Higher direct medical costs associated with physical inactivity
Phys Sportsmed, 28(10):63-70. doi: 10.3810/psm.2000.10.1237
Background: The benefits of physical activity in reducing morbidity and mortality are well-established, but the effect of physical inactivity on direct medical costs is less clear.
Objective: To describe the direct medical expenditures associated with physical inactivity.
Design: Cross-sectional stratified analysis of the 1987 National Medical Expenditures Survey that included US civilian men and nonpregnant women aged 15 and older who were not in institutions in 1987. Main outcome measure was direct medical costs.
Results: For those 15 and older without physical limitations, the average annual direct medical costs were $1,019 for those who were regularly physically active and $1,349 for those who reported being inactive. The costs were lower for active persons among smokers ($1,079 vs $1,448) and nonsmokers ($953 vs $1,234) and were consistent across age-groups and by sex. Medical care use (hospitalizations, physician visits, and medications) was also lower for physically active people than for inactive people.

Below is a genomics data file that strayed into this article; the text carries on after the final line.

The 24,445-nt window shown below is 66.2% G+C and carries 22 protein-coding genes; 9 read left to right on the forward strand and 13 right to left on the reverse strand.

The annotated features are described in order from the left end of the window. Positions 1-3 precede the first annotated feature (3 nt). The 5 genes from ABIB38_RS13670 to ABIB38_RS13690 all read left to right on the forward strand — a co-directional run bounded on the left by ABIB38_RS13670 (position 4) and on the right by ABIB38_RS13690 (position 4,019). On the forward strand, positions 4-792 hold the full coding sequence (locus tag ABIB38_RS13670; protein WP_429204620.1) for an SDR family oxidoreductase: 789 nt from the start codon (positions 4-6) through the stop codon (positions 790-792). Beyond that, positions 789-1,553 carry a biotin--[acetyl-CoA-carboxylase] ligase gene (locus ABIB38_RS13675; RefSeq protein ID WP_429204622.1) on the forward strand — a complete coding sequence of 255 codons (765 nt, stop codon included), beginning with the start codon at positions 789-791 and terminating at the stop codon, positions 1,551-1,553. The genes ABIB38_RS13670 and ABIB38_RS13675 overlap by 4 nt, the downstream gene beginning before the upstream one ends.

Conclusion: The mean net annual benefit of physical activity was $330 per person in 1987 dollars. Our results suggest that increasing participation in regular moderate physical activity among the more than 88 million inactive Americans over the age of 15 might reduce annual national medical costs by as much as $29.9 billion in 1987 dollars–$76.7 billion in 2000 dollars.